You cannot be the best if you do not work the hardest. You cannot hold the floor if you do not occupy space. You cannot improve if you do not make change.
I am not the best karateka in my dojo. I am much smaller than my male counterparts, and I’m not as strong. I can’t create the same drive, my muscles aren’t as dense and don’t fire as quickly, and my ability to withstand impact is substantially less. However, I work hard every night. I train, I sweat, I listen, I work, I adapt, and I learn. Sometimes I bleed. Sometimes I cry. Sometimes it feels like I’ll never get better. But I do, because you cannot train that often, that hard, with the expert guidance of my sensei and not improve – it’s just that simple.
Every person in my dojo trains as hard as I do, and we respect each other for that reason. Everyone knows their place, and our goal is always to help each other improve. It is an ideal environment in which to train and learn, and I am very lucky to have such an amazing dojo.
But what if you are in a situation where not everyone is held to the same high standard? We have all faced this dilemma, be it in a work environment, a hobby or a sporting team. My answer to this is to focus on myself, rather than other people and their actions. When we turn the spotlight on ourselves, we are forced to view our own inadequacies rather than the glaring shortcomings of others. Self-reflection is a useful tool that drives our improvement agenda, strategies and goals. Our thoughts need to be focused on where we are heading, rather than our colleagues’ refusal to join us on our journey.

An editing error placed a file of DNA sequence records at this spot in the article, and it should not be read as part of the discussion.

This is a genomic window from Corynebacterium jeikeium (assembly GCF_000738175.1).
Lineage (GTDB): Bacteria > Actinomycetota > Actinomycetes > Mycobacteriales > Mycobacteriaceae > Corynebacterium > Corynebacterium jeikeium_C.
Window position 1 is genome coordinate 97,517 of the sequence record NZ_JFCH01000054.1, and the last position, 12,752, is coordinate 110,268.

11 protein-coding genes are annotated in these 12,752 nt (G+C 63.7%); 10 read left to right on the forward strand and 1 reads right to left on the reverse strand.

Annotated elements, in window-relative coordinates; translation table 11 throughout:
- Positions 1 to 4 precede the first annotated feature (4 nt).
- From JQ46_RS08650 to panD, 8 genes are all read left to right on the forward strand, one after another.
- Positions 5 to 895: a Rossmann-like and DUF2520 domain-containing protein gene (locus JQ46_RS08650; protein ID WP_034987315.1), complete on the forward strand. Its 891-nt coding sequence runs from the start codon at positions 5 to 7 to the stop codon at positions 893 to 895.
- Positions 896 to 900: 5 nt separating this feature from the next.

At the end of the day, we need to ask ourselves: do we want to be the peacock, or the eagle? Fancy feathers are one thing, but pretty doesn’t equal effective.
In a world of clumsy posturing and shoving, be the blade that cuts through the pretensions and the bindings to let yourself rise to the top. Don’t let yourself be tethered to people who are too blinded by their own illusions of grandeur to listen and actually improve.
In a world of sheep, be the wolf who chooses his own path, rather than following blindly those who are (at best) misinformed, and (at worst) deliberately destructive.
Most importantly: be content with these decisions. Your path needs to make you happy and give you satisfaction. For me, satisfaction comes from working hard and being the best I can be, regardless of what is happening around me. But if I can show the others that my team is better than theirs along the way…Well, that makes me happy too.